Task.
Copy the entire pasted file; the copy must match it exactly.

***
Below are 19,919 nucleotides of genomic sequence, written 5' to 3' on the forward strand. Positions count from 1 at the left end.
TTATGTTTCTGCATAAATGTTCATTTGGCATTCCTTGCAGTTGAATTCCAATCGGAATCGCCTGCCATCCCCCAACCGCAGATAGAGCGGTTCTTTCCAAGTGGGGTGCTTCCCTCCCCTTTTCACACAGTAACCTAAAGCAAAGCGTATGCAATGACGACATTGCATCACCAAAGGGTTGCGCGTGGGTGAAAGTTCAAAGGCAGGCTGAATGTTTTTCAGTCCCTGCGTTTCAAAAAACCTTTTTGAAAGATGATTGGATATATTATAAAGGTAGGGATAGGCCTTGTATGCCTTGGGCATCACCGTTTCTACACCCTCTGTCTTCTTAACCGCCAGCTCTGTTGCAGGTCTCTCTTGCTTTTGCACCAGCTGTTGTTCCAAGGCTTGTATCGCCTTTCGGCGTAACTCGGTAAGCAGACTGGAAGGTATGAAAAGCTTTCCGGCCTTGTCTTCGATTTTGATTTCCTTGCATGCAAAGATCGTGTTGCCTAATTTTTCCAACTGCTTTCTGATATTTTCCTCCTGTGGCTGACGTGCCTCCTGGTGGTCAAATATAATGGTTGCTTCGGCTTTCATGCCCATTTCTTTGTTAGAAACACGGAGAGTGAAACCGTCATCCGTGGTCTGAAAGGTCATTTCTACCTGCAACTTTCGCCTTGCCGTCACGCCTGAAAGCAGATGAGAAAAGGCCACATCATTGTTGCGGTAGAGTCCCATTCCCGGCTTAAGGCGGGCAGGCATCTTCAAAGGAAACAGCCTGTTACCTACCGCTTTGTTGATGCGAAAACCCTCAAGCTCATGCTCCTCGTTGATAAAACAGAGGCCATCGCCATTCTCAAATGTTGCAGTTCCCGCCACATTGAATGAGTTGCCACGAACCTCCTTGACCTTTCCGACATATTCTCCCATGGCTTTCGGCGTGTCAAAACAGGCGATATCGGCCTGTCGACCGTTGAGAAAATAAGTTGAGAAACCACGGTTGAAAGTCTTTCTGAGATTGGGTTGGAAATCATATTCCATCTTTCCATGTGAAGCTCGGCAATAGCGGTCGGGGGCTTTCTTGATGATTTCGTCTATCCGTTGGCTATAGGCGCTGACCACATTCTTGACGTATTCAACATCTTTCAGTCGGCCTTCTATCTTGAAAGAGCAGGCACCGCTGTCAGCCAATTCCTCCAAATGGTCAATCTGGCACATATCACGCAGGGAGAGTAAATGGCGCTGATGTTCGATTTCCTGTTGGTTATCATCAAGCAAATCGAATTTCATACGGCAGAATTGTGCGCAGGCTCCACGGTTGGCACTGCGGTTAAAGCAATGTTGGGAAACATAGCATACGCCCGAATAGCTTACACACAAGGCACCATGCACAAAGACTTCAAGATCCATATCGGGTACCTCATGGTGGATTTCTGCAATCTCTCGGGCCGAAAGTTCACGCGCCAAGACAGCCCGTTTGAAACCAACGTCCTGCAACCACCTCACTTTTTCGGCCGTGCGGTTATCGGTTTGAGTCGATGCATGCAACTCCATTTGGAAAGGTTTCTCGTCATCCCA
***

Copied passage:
Below are 19,919 nucleotides of genomic sequence, written 5' to 3' on the forward strand. Positions count from 1 at the left end.
TTATGTTTCTGCATAAATGTTCATTTGGCATTCCTTGCAGTTGAATTCCAATCGGAATCGCCTGCCATCCCCCAACCGCAGATAGAGCGGTTCTTTCCAAGTGGGGTGCTTCCCTCCCCTTTTCACACAGTAACCTAAAGCAAAGCGTATGCAATGACGACATTGCATCACCAAAGGGTTGCGCGTGGGTGAAAGTTCAAAGGCAGGCTGAATGTTTTTCAGTCCCTGCGTTTCAAAAAACCTTTTTGAAAGATGATTGGATATATTATAAAGGTAGGGATAGGCCTTGTATGCCTTGGGCATCACCGTTTCTACACCCTCTGTCTTCTTAACCGCCAGCTCTGTTGCAGGTCTCTCTTGCTTTTGCACCAGCTGTTGTTCCAAGGCTTGTATCGCCTTTCGGCGTAACTCGGTAAGCAGACTGGAAGGTATGAAAAGCTTTCCGGCCTTGTCTTCGATTTTGATTTCCTTGCATGCAAAGATCGTGTTGCCTAATTTTTCCAACTGCTTTCTGATATTTTCCTCCTGTGGCTGACGTGCCTCCTGGTGGTCAAATATAATGGTTGCTTCGGCTTTCATGCCCATTTCTTTGTTAGAAACACGGAGAGTGAAACCGTCATCCGTGGTCTGAAAGGTCATTTCTACCTGCAACTTTCGCCTTGCCGTCACGCCTGAAAGCAGATGAGAAAAGGCCACATCATTGTTGCGGTAGAGTCCCATTCCCGGCTTAAGGCGGGCAGGCATCTTCAAAGGAAACAGCCTGTTACCTACCGCTTTGTTGATGCGAAAACCCTCAAGCTCATGCTCCTCGTTGATAAAACAGAGGCCATCGCCATTCTCAAATGTTGCAGTTCCCGCCACATTGAATGAGTTGCCACGAACCTCCTTGACCTTTCCGACATATTCTCCCATGGCTTTCGGCGTGTCAAAACAGGCGATATCGGCCTGTCGACCGTTGAGAAAATAAGTTGAGAAACCACGGTTGAAAGTCTTTCTGAGATTGGGTTGGAAATCATATTCCATCTTTCCATGTGAAGCTCGGCAATAGCGGTCGGGGGCTTTCTTGATGATTTCGTCTATCCGTTGGCTATAGGCGCTGACCACATTCTTGACGTATTCAACATCTTTCAGTCGGCCTTCTATCTTGAAAGAGCAGGCACCGCTGTCAGCCAATTCCTCCAAATGGTCAATCTGGCACATATCACGCAGGGAGAGTAAATGGCGCTGATGTTCGATTTCCTGTTGGTTATCATCAAGCAAATCGAATTTCATACGGCAGAATTGTGCGCAGGCTCCACGGTTGGCACTGCGGTTAAAGCAATGTTGGGAAACATAGCATACGCCCGAATAGCTTACACACAAGGCACCATGCACAAAGACTTCAAGATCCATATCGGGTACCTCATGGTGGATTTCTGCAATCTCTCGGGCCGAAAGTTCACGCGCCAAGACAGCCCGTTTGAAACCAACGTCCTGCAACCACCTCACTTTTTCGGCCGTGCGGTTATCGGTTTGAGTCGATGCATGCAACTCCATTTGGAAAGGTTTCTCGTCATCCCA